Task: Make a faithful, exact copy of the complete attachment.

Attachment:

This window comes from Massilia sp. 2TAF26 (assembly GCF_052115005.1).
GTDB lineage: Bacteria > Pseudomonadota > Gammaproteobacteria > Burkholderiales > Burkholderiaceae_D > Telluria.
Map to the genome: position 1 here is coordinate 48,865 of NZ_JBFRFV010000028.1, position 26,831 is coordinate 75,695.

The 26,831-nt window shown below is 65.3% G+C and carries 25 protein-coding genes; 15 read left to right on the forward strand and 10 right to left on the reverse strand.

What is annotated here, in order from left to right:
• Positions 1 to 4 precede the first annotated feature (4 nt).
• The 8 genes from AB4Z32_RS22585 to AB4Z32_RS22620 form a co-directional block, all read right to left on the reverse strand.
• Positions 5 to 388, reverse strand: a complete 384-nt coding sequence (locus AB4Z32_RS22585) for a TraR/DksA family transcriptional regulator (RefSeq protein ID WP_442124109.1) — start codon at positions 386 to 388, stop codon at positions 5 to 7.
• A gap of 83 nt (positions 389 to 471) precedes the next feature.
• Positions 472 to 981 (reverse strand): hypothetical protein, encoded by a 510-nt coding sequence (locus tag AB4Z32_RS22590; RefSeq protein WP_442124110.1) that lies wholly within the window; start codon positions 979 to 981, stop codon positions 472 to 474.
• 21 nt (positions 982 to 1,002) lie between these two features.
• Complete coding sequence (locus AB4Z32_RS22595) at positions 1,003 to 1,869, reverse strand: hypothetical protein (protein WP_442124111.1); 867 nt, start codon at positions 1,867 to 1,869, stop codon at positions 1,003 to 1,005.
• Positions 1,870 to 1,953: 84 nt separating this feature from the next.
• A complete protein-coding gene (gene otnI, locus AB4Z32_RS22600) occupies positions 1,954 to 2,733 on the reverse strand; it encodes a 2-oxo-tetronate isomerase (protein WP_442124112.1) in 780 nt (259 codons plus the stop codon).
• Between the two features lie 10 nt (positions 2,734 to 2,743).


This window comes from Massilia sp. 2TAF26 (assembly GCF_052115005.1).
GTDB lineage: Bacteria > Pseudomonadota > Gammaproteobacteria > Burkholderiales > Burkholderiaceae_D > Telluria.
Map to the genome: position 1 here is coordinate 48,865 of NZ_JBFRFV010000028.1, position 26,831 is coordinate 75,695.

The 26,831-nt window shown below is 65.3% G+C and carries 25 protein-coding genes; 15 read left to right on the forward strand and 10 right to left on the reverse strand.

What is annotated here, in order from left to right:
• Positions 1 to 4 precede the first annotated feature (4 nt).
• The 8 genes from AB4Z32_RS22585 to AB4Z32_RS22620 form a co-directional block, all read right to left on the reverse strand.
• Positions 5 to 388, reverse strand: a complete 384-nt coding sequence (locus AB4Z32_RS22585) for a TraR/DksA family transcriptional regulator (RefSeq protein ID WP_442124109.1) — start codon at positions 386 to 388, stop codon at positions 5 to 7.
• A gap of 83 nt (positions 389 to 471) precedes the next feature.
• Positions 472 to 981 (reverse strand): hypothetical protein, encoded by a 510-nt coding sequence (locus tag AB4Z32_RS22590; RefSeq protein WP_442124110.1) that lies wholly within the window; start codon positions 979 to 981, stop codon positions 472 to 474.
• 21 nt (positions 982 to 1,002) lie between these two features.
• Complete coding sequence (locus AB4Z32_RS22595) at positions 1,003 to 1,869, reverse strand: hypothetical protein (protein WP_442124111.1); 867 nt, start codon at positions 1,867 to 1,869, stop codon at positions 1,003 to 1,005.
• Positions 1,870 to 1,953: 84 nt separating this feature from the next.
• A complete protein-coding gene (gene otnI, locus AB4Z32_RS22600) occupies positions 1,954 to 2,733 on the reverse strand; it encodes a 2-oxo-tetronate isomerase (protein WP_442124112.1) in 780 nt (259 codons plus the stop codon).
• Between the two features lie 10 nt (positions 2,734 to 2,743).